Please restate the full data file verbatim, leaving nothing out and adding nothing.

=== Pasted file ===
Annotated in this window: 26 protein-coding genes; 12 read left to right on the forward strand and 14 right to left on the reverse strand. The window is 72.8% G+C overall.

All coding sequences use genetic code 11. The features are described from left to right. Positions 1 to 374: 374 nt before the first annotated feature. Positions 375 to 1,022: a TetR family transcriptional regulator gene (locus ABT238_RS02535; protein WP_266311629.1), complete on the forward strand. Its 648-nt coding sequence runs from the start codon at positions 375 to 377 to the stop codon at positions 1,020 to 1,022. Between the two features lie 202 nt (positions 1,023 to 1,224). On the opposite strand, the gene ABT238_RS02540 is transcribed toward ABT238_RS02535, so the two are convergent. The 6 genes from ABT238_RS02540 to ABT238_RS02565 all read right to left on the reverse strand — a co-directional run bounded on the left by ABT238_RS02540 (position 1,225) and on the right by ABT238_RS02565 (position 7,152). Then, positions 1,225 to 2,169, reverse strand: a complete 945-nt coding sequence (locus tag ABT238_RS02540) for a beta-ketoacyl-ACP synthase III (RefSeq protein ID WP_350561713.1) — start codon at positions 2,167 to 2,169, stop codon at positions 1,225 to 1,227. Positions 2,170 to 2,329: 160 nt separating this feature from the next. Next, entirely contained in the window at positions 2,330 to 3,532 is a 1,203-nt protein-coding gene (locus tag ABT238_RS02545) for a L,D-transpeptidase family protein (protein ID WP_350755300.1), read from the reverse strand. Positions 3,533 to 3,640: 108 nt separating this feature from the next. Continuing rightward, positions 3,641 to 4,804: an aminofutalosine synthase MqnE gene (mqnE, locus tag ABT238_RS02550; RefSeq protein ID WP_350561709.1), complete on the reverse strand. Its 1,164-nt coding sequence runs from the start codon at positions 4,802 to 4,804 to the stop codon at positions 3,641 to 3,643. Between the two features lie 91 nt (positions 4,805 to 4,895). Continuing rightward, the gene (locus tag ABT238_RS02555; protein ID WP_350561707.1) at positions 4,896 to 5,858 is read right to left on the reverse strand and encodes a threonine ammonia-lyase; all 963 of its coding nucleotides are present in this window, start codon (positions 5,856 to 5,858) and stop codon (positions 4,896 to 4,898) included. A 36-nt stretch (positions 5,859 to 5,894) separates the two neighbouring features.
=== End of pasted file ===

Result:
Annotated in this window: 26 protein-coding genes; 12 read left to right on the forward strand and 14 right to left on the reverse strand. The window is 72.8% G+C overall.

All coding sequences use genetic code 11. The features are described from left to right. Positions 1 to 374: 374 nt before the first annotated feature. Positions 375 to 1,022: a TetR family transcriptional regulator gene (locus ABT238_RS02535; protein WP_266311629.1), complete on the forward strand. Its 648-nt coding sequence runs from the start codon at positions 375 to 377 to the stop codon at positions 1,020 to 1,022. Between the two features lie 202 nt (positions 1,023 to 1,224). On the opposite strand, the gene ABT238_RS02540 is transcribed toward ABT238_RS02535, so the two are convergent. The 6 genes from ABT238_RS02540 to ABT238_RS02565 all read right to left on the reverse strand — a co-directional run bounded on the left by ABT238_RS02540 (position 1,225) and on the right by ABT238_RS02565 (position 7,152). Then, positions 1,225 to 2,169, reverse strand: a complete 945-nt coding sequence (locus tag ABT238_RS02540) for a beta-ketoacyl-ACP synthase III (RefSeq protein ID WP_350561713.1) — start codon at positions 2,167 to 2,169, stop codon at positions 1,225 to 1,227. Positions 2,170 to 2,329: 160 nt separating this feature from the next. Next, entirely contained in the window at positions 2,330 to 3,532 is a 1,203-nt protein-coding gene (locus tag ABT238_RS02545) for a L,D-transpeptidase family protein (protein ID WP_350755300.1), read from the reverse strand. Positions 3,533 to 3,640: 108 nt separating this feature from the next. Continuing rightward, positions 3,641 to 4,804: an aminofutalosine synthase MqnE gene (mqnE, locus tag ABT238_RS02550; RefSeq protein ID WP_350561709.1), complete on the reverse strand. Its 1,164-nt coding sequence runs from the start codon at positions 4,802 to 4,804 to the stop codon at positions 3,641 to 3,643. Between the two features lie 91 nt (positions 4,805 to 4,895). Continuing rightward, the gene (locus tag ABT238_RS02555; protein ID WP_350561707.1) at positions 4,896 to 5,858 is read right to left on the reverse strand and encodes a threonine ammonia-lyase; all 963 of its coding nucleotides are present in this window, start codon (positions 5,856 to 5,858) and stop codon (positions 4,896 to 4,898) included. A 36-nt stretch (positions 5,859 to 5,894) separates the two neighbouring features.